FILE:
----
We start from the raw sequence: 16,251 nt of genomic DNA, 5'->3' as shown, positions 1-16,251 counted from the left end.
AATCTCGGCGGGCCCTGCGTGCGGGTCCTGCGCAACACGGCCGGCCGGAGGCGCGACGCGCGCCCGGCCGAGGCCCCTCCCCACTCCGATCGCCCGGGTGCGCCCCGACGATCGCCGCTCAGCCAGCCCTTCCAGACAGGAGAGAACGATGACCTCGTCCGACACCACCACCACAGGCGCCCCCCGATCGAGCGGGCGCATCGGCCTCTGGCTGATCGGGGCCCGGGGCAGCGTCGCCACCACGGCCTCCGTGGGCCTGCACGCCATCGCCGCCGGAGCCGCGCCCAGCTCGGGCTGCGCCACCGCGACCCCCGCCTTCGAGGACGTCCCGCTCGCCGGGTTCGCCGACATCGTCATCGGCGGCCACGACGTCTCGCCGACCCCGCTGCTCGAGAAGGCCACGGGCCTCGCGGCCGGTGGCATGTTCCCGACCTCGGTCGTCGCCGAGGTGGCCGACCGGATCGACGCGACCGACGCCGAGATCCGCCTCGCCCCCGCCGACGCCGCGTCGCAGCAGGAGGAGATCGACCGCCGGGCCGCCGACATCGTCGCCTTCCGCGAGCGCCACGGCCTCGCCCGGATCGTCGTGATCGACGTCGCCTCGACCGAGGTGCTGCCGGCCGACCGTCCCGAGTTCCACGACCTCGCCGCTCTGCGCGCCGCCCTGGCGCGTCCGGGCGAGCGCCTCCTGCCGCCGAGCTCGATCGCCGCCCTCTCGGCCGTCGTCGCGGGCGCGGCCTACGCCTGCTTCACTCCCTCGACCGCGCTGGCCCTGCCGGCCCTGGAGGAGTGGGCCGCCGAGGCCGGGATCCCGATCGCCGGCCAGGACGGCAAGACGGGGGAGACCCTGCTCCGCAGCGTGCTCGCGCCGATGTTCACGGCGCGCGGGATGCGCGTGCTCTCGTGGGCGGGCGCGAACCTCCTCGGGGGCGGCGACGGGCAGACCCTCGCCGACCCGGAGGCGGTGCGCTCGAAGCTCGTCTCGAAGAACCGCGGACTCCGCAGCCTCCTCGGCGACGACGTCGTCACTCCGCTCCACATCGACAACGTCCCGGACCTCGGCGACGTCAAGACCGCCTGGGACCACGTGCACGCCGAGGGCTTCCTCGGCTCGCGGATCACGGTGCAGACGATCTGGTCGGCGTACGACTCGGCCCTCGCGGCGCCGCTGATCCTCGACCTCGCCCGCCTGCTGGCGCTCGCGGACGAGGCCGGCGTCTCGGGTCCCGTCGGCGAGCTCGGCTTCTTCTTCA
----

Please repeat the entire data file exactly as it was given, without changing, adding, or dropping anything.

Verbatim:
We start from the raw sequence: 16,251 nt of genomic DNA, 5'->3' as shown, positions 1-16,251 counted from the left end.
AATCTCGGCGGGCCCTGCGTGCGGGTCCTGCGCAACACGGCCGGCCGGAGGCGCGACGCGCGCCCGGCCGAGGCCCCTCCCCACTCCGATCGCCCGGGTGCGCCCCGACGATCGCCGCTCAGCCAGCCCTTCCAGACAGGAGAGAACGATGACCTCGTCCGACACCACCACCACAGGCGCCCCCCGATCGAGCGGGCGCATCGGCCTCTGGCTGATCGGGGCCCGGGGCAGCGTCGCCACCACGGCCTCCGTGGGCCTGCACGCCATCGCCGCCGGAGCCGCGCCCAGCTCGGGCTGCGCCACCGCGACCCCCGCCTTCGAGGACGTCCCGCTCGCCGGGTTCGCCGACATCGTCATCGGCGGCCACGACGTCTCGCCGACCCCGCTGCTCGAGAAGGCCACGGGCCTCGCGGCCGGTGGCATGTTCCCGACCTCGGTCGTCGCCGAGGTGGCCGACCGGATCGACGCGACCGACGCCGAGATCCGCCTCGCCCCCGCCGACGCCGCGTCGCAGCAGGAGGAGATCGACCGCCGGGCCGCCGACATCGTCGCCTTCCGCGAGCGCCACGGCCTCGCCCGGATCGTCGTGATCGACGTCGCCTCGACCGAGGTGCTGCCGGCCGACCGTCCCGAGTTCCACGACCTCGCCGCTCTGCGCGCCGCCCTGGCGCGTCCGGGCGAGCGCCTCCTGCCGCCGAGCTCGATCGCCGCCCTCTCGGCCGTCGTCGCGGGCGCGGCCTACGCCTGCTTCACTCCCTCGACCGCGCTGGCCCTGCCGGCCCTGGAGGAGTGGGCCGCCGAGGCCGGGATCCCGATCGCCGGCCAGGACGGCAAGACGGGGGAGACCCTGCTCCGCAGCGTGCTCGCGCCGATGTTCACGGCGCGCGGGATGCGCGTGCTCTCGTGGGCGGGCGCGAACCTCCTCGGGGGCGGCGACGGGCAGACCCTCGCCGACCCGGAGGCGGTGCGCTCGAAGCTCGTCTCGAAGAACCGCGGACTCCGCAGCCTCCTCGGCGACGACGTCGTCACTCCGCTCCACATCGACAACGTCCCGGACCTCGGCGACGTCAAGACCGCCTGGGACCACGTGCACGCCGAGGGCTTCCTCGGCTCGCGGATCACGGTGCAGACGATCTGGTCGGCGTACGACTCGGCCCTCGCGGCGCCGCTGATCCTCGACCTCGCCCGCCTGCTGGCGCTCGCGGACGAGGCCGGCGTCTCGGGTCCCGTCGGCGAGCTCGGCTTCTTCTTCA